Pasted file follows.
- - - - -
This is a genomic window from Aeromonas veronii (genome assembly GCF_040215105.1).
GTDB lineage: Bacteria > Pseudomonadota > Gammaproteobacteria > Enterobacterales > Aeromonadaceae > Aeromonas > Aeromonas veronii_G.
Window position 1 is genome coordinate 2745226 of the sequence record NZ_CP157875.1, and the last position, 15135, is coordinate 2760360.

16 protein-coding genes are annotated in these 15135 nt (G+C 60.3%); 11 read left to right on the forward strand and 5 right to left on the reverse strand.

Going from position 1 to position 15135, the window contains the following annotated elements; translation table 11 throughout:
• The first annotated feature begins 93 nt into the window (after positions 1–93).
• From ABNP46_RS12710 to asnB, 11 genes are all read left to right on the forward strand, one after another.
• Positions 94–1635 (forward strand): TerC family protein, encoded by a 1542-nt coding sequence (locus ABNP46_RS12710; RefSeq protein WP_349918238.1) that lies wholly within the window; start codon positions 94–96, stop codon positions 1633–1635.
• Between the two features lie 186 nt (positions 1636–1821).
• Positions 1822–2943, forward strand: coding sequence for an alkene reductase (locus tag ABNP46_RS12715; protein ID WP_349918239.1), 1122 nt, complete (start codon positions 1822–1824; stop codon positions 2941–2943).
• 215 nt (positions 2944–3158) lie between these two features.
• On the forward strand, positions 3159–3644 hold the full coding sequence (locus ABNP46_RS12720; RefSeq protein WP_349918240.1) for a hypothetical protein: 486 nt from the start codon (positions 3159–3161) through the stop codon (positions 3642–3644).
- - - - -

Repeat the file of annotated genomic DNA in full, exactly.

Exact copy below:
This is a genomic window from Aeromonas veronii (genome assembly GCF_040215105.1).
GTDB lineage: Bacteria > Pseudomonadota > Gammaproteobacteria > Enterobacterales > Aeromonadaceae > Aeromonas > Aeromonas veronii_G.
Window position 1 is genome coordinate 2745226 of the sequence record NZ_CP157875.1, and the last position, 15135, is coordinate 2760360.

16 protein-coding genes are annotated in these 15135 nt (G+C 60.3%); 11 read left to right on the forward strand and 5 right to left on the reverse strand.

Going from position 1 to position 15135, the window contains the following annotated elements; translation table 11 throughout:
• The first annotated feature begins 93 nt into the window (after positions 1–93).
• From ABNP46_RS12710 to asnB, 11 genes are all read left to right on the forward strand, one after another.
• Positions 94–1635 (forward strand): TerC family protein, encoded by a 1542-nt coding sequence (locus ABNP46_RS12710; RefSeq protein WP_349918238.1) that lies wholly within the window; start codon positions 94–96, stop codon positions 1633–1635.
• Between the two features lie 186 nt (positions 1636–1821).
• Positions 1822–2943, forward strand: coding sequence for an alkene reductase (locus tag ABNP46_RS12715; protein ID WP_349918239.1), 1122 nt, complete (start codon positions 1822–1824; stop codon positions 2941–2943).
• 215 nt (positions 2944–3158) lie between these two features.
• On the forward strand, positions 3159–3644 hold the full coding sequence (locus ABNP46_RS12720; RefSeq protein WP_349918240.1) for a hypothetical protein: 486 nt from the start codon (positions 3159–3161) through the stop codon (positions 3642–3644).